16-0 Calvary Chapel boys claim Class D’s top slot in their second varsity season

This story was published on Feb. 12, 2004 on Page TT21 in all editions of the Bangor Daily News

A year ago, they were the new kids on the block. A rag-tag basketball team that had only one set of uniforms (home) and no home gym to play in.

Still, they were the No. 2 seed in the Eastern Maine Class D boys tournament with a 13-3 record in their first varsity season.

Yet despite their seeding, solid record, and a respectable 62-55 loss to eventual Eastern Maine champion Bangor Christian in the quarterfinals last season, the Calvary Chapel Christian School Sabers are still looking for respect.

Even with the Sabers finishing the regular season unbeaten, there are still whispers about how the Sabers haven’t played a particularly tough schedule and may not be as good as their 16-0 record.

“Calvary’s 16-0, but they haven’t played as tough a schedule as we have played, although they have beaten us twice,” said Troy Cilley, head coach of Danforth’s East Grand Vikings.

Talk about contradictions. Upon further reflection, Cilley was a bit more emphatic about the Sabers.

“I think Calvary’s by far the favorite in my mind,” Cilley said. “They have the shooting, they handle the ball well, and they have a lot of experience. With the Bradford brothers and [Josh] Madden out there, they’re hard to fluster and they’re very composed and patient.”

The Bradford brothers are Kyle and Brock, two-fifths of a potent starting five that also includes Madden, Tyler Gans and Mike Astle.

“We played Central Aroostook and I think they have the best team in Class D, but I also think Calvary has the best starting five,” said Katahdin of Stacyville coach Bill McAvoy.. “The Madden kid has really made that Calvary team that much better, and they were already pretty solid.”

Many coaches say the Sabers are one of the most versatile teams in the tourney field as they are athletic and talented enough to play all kinds of offensive sets as well as defensive schemes. Another advantage is the fact that they’re virtually un-pressable since all their starters are good ballhandlers.

“We tried everything against them and Calvary came right out and spanked us around,” said Lee Academy coach Randy Harris. “They have three potential 1,000-point scorers and they play as good man-to-man defense as anyone I’ve seen in several years.”

The rest of Calvary’s regulars are junior forward Bryan Miller and freshman forward Ian Seekins.

Still, Calvary coach Ross Bradford isn’t ready to anoint his team as odds-on favorite. He prefers to deflect the pressure.

“I still think Central Aroostook is the favorite,” Bradford said. “They’ve all played together a long time and they’re a popular pick.”

The Panthers are a solid, all-around team that can do a lot of things well, especially on defense. Most everyone is back from a team that advanced to the semifinal round last year, but the big gun is leading scorer Bryan Grew.

“I think Bryan Grew is the best player I’ve seen up this way. He’ll be the key in the tournament because they’ll go to him a lot,” said McAvoy. “He tends to take over so whoever plays them, they’re going to have to key on him, especially in the fourth quarter.”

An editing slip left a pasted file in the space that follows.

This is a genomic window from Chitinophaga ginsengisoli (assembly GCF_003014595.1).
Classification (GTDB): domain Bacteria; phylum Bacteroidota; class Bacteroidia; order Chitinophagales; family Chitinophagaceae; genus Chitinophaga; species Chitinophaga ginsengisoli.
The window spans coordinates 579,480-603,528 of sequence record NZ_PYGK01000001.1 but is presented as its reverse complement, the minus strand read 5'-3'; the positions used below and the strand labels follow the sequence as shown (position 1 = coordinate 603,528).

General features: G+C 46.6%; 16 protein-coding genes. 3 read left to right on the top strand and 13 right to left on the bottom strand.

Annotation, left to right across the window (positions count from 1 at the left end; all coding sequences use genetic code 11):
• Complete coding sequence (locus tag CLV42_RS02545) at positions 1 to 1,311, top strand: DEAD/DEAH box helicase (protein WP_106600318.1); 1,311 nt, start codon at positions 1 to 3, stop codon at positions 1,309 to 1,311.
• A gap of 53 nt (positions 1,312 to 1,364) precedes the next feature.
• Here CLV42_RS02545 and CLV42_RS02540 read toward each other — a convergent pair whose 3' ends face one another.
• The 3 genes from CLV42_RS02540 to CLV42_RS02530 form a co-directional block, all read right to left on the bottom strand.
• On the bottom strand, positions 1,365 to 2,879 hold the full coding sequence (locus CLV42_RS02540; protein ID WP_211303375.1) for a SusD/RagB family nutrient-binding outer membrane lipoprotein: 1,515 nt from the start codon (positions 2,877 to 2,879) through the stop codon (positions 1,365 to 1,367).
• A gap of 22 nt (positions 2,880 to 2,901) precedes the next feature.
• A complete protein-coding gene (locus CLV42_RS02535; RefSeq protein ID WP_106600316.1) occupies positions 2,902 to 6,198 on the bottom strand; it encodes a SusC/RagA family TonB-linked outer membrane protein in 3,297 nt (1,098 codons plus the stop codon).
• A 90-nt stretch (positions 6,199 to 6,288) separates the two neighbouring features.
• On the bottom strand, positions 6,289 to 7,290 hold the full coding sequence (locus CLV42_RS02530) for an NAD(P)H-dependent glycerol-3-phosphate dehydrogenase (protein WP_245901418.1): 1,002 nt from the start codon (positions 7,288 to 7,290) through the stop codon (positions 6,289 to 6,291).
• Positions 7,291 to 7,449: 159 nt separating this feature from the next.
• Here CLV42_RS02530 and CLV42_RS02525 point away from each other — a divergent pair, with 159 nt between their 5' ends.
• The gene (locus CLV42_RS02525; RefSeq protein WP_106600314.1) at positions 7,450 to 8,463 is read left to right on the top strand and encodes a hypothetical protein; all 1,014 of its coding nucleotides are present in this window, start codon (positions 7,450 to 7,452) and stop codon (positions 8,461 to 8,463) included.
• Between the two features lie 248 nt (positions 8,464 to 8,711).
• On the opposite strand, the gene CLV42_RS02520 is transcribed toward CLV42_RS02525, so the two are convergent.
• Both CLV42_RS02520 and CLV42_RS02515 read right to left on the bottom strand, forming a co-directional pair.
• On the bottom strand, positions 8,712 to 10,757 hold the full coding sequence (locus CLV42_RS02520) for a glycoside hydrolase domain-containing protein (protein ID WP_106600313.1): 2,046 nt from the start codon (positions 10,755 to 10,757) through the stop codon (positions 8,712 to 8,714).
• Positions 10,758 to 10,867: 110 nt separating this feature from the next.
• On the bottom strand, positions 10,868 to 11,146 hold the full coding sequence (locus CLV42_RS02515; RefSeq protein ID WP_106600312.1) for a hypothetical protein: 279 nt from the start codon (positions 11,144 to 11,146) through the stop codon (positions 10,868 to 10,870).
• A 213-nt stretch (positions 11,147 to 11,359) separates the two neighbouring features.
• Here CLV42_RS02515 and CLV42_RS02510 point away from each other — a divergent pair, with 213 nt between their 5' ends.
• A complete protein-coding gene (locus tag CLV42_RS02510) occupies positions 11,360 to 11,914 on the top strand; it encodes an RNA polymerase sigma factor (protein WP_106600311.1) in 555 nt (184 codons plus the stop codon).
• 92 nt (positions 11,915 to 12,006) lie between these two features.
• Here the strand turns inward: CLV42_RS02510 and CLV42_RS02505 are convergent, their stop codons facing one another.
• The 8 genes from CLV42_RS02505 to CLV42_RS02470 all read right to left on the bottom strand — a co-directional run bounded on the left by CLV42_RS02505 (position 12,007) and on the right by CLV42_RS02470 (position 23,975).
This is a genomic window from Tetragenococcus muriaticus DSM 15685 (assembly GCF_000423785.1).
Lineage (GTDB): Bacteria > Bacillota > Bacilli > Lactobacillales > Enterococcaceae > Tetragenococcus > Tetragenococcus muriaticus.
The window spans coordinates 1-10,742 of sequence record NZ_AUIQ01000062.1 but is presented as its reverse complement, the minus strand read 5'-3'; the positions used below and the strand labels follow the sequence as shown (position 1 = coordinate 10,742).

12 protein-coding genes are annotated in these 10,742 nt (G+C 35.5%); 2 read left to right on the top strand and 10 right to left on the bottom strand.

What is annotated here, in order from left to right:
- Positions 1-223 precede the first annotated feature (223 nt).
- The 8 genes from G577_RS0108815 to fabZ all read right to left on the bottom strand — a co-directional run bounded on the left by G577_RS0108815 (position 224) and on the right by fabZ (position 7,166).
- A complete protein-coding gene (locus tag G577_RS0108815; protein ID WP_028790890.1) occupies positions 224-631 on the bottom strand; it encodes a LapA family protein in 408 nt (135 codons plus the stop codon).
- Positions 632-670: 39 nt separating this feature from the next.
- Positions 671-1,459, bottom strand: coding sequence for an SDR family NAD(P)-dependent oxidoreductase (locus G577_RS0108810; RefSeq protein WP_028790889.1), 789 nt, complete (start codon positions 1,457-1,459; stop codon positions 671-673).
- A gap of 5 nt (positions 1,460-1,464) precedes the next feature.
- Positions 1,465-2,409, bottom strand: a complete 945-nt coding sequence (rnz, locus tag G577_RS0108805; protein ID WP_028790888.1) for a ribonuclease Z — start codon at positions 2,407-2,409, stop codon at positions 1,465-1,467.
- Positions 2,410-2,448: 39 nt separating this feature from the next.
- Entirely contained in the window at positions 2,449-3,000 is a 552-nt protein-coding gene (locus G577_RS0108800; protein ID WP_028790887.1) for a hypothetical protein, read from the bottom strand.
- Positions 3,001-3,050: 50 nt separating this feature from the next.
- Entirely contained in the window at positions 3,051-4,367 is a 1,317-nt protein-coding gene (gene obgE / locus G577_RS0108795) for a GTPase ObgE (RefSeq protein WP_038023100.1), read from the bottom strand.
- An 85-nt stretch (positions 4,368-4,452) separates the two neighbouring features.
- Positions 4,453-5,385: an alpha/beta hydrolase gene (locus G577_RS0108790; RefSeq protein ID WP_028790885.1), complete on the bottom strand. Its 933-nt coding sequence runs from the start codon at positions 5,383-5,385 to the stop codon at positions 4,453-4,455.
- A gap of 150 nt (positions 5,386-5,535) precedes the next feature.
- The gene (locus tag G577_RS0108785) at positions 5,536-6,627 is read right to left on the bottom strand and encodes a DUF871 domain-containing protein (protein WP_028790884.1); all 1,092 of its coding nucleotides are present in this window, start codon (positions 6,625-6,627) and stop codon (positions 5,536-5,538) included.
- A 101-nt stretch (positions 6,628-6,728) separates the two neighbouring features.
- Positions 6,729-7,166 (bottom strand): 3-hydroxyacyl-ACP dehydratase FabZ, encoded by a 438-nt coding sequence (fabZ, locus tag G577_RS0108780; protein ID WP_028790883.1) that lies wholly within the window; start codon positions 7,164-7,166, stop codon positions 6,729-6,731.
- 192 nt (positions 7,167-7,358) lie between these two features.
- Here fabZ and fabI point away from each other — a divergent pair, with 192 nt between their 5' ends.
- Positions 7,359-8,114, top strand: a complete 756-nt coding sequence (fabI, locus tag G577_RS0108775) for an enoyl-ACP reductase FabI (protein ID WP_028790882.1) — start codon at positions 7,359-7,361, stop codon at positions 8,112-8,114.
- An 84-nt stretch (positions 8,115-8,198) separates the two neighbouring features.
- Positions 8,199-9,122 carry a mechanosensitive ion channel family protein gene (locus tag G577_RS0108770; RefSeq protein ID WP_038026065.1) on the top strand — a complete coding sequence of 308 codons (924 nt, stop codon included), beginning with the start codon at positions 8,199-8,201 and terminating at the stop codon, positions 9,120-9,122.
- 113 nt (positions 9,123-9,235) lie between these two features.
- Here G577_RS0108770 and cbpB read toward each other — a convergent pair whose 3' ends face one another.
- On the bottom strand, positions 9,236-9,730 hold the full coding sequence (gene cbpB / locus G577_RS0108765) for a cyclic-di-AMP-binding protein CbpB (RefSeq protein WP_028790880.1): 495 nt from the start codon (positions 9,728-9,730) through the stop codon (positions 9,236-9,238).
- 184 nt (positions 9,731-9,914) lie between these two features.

Then again, the rest of the lineup isn’t chopped liver either. Jason Woodworth, a 6-foot-1 point guard, runs the show and is the team’s assist leader. Senior center Patrick Walsh and sophomore forward Taylor McLaughlin (10.0 rebounds per game) provide additional size at 6-1 and 6-0, respectively. Sophomore guard Andrew York rounds out the starters.

“We have four or five guys averaging in double figures for scoring,” said CAHS coach Tim Brewer. “We’re tough to defend because we have so many scorers.”

Freshman Tim Carlson is a double-digit scorer off the bench, and 6-3 senior center Adam Crew is back from a torn anterior cruciate ligament last year. Senior guard and defensive specialist Jeff Clockedile also plays a lot.

Despite having good size up and down the lineup, the Panthers’ weaknesses are size and rebounding.

That makes East Grand a particular challenge to the Panthers.

“I think East Grand has been there so much that their experience gives them an edge. Throw in the size and the fact they have Parker, and that gives them a big edge,” said McAvoy.

The Vikings’ Darius Parker is one of the best guards in the tournament and he runs the show for one of the most physically imposing teams in the tourney field.

The rest of the lineup includes 6-5 junior center Matt Scott, 6-1 junior forward Brent Byers, 6-0 senior forward Eric Hanington, and senior guard Seth Preston. Mike Hanington has missed two weeks, but is expected back just before the playoffs begin. Josh Faulkner has filled in capably and will be a factor off the bench.

Katahdin is led by 5-10 off-guard Brian Sullivan, who’s averaging 17 points, eight rebounds and three assists per game. He’s also the team’s best defender. Sam Cyr is a solid outside shooter, 6-0 center Owen McCarthy is averaging 9.5 points and 8.5 rebounds. Jordan Davis and point guard Pat Willette round up the starters. Frank Grass is a good outside shooter off the bench, Alex McAvoy, and Paul Rush all play regularly as well.

Looking for other contenders? Hodgdon is solid and Washburn is another big team that could cause matchup problems. Deer Isle-Stonington and Highview Christian Academy are two dark horse candidates as well.

“I think you’re going to see some upsets in the prelim, especially this year,” said Brewer.

Lee Academy could be one of those potential upsetters.

“We’ll be a No. 9 to 12 team going in and I don’t think there are a lot of teams who want to play us,” said Harris.

Let the games begin.

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